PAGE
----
This protection is crucial for ensuring that innocent drivers aren't unfairly penalized for the negligence of others, but there are important considerations and some exceptions to the rule.

Substantial Fault

The statute’s prohibition on unfair rate increases applies doesn’t apply if you were “substantially at fault” for causing the accident. While the statute does not define substantial fault, it’s typically accepted to mean 51% or more at fault.

If an insurance carrier finds through their investigation that you were substantially at fault for causing the accident, you’ll be viewed as higher risk. The insurance company, which is inherently risk averse, is likely to increase your rates to account for the increased risk of insuring you. Among many other factors, they may also consider your prior driving history, the severity of the latest accident, and the type of claims arising from that accident when determining how much to increase your premium.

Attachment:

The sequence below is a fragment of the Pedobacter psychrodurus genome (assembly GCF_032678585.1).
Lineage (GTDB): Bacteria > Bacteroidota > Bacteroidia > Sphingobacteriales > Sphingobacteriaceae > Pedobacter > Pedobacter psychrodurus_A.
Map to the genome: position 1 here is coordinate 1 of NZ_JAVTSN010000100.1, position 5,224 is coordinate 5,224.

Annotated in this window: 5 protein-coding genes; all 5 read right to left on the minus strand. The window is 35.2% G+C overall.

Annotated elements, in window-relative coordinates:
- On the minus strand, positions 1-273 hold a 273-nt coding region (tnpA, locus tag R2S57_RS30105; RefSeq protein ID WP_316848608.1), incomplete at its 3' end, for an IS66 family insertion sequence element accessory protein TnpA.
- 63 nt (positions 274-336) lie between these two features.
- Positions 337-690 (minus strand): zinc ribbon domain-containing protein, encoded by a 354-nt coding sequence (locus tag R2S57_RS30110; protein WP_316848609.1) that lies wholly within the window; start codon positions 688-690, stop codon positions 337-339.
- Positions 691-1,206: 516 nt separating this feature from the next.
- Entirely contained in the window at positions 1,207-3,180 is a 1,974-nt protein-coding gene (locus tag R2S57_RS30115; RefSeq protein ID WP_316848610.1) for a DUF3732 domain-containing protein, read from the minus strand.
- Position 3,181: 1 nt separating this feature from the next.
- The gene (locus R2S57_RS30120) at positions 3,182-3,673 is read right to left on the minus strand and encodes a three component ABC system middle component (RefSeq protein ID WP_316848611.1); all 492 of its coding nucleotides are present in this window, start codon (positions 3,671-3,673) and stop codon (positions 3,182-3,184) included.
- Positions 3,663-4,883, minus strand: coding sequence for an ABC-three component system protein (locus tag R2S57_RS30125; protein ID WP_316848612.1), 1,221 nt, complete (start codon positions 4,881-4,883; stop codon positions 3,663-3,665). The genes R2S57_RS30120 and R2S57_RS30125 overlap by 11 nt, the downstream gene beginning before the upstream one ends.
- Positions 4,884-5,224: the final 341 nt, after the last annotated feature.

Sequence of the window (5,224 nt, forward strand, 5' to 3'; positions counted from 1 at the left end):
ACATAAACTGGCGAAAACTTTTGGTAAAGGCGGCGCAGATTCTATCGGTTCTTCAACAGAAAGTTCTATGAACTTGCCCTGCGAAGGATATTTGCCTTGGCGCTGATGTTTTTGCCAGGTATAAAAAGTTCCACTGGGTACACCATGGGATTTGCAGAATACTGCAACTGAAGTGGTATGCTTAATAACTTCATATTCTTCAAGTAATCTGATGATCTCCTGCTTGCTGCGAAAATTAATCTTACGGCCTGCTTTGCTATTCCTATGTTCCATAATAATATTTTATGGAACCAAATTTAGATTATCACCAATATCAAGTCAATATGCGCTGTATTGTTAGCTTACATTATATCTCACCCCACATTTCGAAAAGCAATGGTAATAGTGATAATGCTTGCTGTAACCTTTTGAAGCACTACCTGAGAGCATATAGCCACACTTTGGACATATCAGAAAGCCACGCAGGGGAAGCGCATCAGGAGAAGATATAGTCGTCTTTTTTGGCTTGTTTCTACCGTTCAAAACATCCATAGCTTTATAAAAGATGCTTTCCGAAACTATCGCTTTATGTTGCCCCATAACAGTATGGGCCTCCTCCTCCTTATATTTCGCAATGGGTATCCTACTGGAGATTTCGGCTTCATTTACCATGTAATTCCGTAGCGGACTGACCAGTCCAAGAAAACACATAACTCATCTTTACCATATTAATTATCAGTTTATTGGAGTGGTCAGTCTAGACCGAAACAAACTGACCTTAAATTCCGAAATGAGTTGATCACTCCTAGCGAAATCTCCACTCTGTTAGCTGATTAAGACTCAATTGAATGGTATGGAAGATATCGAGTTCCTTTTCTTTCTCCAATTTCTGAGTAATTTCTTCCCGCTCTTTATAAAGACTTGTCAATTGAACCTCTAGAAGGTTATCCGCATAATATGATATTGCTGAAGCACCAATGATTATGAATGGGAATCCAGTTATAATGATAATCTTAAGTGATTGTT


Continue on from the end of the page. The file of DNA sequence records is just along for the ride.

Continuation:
Increased auto insurance rates can remain in effect for up to five years, creating a real financial burden for motorists who must now pay more out of their own pocket just to be insured. This is a big reason why it’s so critical to prove that you were not at fault.

Insurance Rate Impacts When You’re Not at Fault

Even when you aren’t substantially at fault for causing an accident, you’re not necessarily free and clear from potential rate increases or nonrenewal. That’s because there are some exceptions to the rule. Some examples include:

  • Multiple Claims: Florida law prohibits nonrenewal in cases where policyholders have only one accident in which they were at fault within a three-year period, but it doesn’t prohibit insurers from dropping policyholders or increasing their premiums when a policyholder is involved, regardless of fault, in three or more accidents within three years. This means that if you’re involved in too many accidents within a short period – even if you didn’t cause them – you could face rate increases or nonrenewal.